Working Memory, Part 1: Literacy, Learning, & Dyslexia
Today's topic is seldom discussed as a primary factor in literacy struggles among students with (and without) dyslexia: working memory.
There are several aspects we can examine here - what working memory is, why it's important, how it is connected to dyslexia, and what you can do to help support your child's working memory at home (or at school, teacher friends!)
What is working memory?
According to the International Dyslexia Association, working memory is the brain's ability to "hold and manipulate information mentally over short periods of time."
This is important because working memory is the crucial link between holding (storing, memorizing) information and actually using that information to complete a task. You need a strong working memory to actually do something with what you know!
If working memory is poor, you may see a child struggle with: organization; multi-step directions (especially if delivered orally); following and contributing to a group conversation; holding and sequencing sounds for spelling words; comprehending texts; and more.
Specifically in the area of literacy, poor working memory can make it more difficult for children to read and spell words proficiently. The ability to take apart and manipulate sounds in words requires a strong working memory! If working memory is poor, it can affect both reading and spelling.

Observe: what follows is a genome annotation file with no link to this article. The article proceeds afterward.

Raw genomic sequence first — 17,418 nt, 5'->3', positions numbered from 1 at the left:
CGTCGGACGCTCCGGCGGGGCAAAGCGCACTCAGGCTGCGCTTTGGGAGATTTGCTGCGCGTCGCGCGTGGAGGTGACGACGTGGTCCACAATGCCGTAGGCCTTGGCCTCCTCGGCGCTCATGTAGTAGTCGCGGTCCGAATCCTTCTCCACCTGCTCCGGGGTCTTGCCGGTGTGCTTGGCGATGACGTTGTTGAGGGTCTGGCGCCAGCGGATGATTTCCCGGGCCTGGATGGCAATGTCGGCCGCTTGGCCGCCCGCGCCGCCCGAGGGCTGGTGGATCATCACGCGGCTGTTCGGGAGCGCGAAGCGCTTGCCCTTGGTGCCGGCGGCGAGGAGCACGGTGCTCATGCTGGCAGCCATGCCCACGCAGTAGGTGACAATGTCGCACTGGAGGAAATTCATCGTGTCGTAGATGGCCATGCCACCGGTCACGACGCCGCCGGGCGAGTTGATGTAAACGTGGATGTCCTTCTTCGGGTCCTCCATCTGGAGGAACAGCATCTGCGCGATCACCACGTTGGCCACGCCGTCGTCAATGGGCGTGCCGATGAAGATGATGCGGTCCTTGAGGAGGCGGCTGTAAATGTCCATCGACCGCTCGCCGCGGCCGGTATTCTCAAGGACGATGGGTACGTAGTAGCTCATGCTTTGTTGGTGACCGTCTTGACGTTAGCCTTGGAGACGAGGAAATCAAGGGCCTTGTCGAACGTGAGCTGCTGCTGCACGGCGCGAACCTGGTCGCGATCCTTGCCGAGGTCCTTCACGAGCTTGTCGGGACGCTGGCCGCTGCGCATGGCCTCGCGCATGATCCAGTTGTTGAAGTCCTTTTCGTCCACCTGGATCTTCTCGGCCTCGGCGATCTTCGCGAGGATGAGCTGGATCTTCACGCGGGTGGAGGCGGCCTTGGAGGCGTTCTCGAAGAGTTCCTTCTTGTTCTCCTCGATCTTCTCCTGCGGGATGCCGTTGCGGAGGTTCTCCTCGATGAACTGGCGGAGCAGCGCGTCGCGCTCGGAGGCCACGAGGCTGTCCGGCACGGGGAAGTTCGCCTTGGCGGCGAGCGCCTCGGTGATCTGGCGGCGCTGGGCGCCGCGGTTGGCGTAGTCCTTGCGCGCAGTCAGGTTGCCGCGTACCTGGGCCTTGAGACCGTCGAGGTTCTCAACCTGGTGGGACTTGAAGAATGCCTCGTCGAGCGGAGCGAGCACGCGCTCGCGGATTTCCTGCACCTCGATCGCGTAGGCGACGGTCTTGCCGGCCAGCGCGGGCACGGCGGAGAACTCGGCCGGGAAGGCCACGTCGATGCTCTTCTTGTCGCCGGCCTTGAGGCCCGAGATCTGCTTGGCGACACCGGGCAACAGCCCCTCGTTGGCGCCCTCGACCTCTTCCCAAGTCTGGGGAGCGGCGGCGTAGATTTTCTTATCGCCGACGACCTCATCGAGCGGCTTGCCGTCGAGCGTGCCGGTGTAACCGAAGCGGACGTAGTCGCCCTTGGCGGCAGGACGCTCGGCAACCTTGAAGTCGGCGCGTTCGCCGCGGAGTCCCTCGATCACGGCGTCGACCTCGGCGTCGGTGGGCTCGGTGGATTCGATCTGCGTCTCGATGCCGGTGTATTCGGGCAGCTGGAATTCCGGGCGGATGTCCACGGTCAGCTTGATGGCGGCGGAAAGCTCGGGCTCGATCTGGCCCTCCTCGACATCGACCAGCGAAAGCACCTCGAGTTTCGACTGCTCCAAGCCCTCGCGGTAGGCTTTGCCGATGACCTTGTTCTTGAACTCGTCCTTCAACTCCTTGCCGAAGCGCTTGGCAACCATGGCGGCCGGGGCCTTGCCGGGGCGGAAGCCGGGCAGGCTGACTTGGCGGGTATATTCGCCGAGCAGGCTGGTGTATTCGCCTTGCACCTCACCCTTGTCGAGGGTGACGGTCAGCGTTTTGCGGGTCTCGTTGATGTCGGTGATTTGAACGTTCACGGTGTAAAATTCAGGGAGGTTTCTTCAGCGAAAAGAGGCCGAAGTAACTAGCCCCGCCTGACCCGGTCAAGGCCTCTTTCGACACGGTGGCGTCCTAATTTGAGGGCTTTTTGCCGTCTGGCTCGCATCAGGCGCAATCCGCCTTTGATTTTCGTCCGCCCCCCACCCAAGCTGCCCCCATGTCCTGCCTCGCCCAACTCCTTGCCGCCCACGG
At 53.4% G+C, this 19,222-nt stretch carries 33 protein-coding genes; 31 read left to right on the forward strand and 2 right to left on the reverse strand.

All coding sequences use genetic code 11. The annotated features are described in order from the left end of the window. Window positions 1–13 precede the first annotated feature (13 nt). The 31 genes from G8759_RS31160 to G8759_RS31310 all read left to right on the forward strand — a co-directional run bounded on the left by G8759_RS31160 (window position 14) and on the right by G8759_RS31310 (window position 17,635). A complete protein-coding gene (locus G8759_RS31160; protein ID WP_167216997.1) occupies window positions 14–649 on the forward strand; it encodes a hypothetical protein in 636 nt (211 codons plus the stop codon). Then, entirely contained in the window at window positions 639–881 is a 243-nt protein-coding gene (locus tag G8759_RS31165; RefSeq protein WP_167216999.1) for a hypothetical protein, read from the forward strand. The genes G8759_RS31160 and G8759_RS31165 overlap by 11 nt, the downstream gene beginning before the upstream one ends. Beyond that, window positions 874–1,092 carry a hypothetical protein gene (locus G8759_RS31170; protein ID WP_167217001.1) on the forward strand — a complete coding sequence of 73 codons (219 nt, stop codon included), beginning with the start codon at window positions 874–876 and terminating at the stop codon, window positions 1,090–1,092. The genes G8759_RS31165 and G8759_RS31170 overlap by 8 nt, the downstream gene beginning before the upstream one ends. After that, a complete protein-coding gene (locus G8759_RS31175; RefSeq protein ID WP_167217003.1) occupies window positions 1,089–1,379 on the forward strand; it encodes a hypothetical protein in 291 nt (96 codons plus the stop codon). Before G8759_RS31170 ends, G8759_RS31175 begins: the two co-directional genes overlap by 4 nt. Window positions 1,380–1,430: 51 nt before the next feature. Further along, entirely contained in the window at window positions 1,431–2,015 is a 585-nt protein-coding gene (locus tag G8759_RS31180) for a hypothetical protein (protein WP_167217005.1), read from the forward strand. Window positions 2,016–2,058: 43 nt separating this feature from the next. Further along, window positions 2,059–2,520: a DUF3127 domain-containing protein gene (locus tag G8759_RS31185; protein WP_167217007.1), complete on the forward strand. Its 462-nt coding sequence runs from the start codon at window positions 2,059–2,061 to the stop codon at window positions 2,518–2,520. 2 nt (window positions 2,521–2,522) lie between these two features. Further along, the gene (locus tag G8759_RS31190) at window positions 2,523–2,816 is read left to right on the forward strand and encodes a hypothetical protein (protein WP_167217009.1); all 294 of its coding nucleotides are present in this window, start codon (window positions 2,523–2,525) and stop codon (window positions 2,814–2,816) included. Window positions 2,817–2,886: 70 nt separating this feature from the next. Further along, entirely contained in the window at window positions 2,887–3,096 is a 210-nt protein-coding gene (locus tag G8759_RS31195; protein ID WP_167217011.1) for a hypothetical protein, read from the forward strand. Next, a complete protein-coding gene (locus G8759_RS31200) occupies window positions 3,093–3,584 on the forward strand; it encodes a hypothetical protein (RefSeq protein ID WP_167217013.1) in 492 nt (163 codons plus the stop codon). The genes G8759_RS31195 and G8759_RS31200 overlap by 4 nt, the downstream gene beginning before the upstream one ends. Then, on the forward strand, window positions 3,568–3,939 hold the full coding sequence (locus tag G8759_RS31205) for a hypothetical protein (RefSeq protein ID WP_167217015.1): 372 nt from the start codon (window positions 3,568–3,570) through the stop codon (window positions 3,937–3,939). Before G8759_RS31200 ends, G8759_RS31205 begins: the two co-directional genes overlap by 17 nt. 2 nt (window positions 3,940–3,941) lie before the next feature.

As a side-note: if you have a child who reads fluently, but claims not to "remember anything" afterward, this may also be an indicator of a weak working memory, even though the child does not struggle to decode words. This is because, when reading a passage, working memory is what enables the reader to connect information read at the beginning of the passage with that which is learned later in the text. Therefore, it is possible to have a poor working memory in spite of strong decoding skills.
How is working memory connected to dyslexia?
Children with dyslexia have a higher rate of working memory concerns, because the phonological weaknesses associated with dyslexia can impact the phonological loop (where verbal information is stored) in working memory.
It requires a considerable amount of working memory space for children to hold on to speech sounds, while connecting with letters, while applying to words in spelling and reading. For children with dyslexia, in the presence of a weak working memory, this task can become overwhelming.
However, fear not! There are many things you can do at home (or at school) to help support your child's working memory. In my next post, I will share practical advice and tips for supporting your child's working memory. Come back soon to learn more!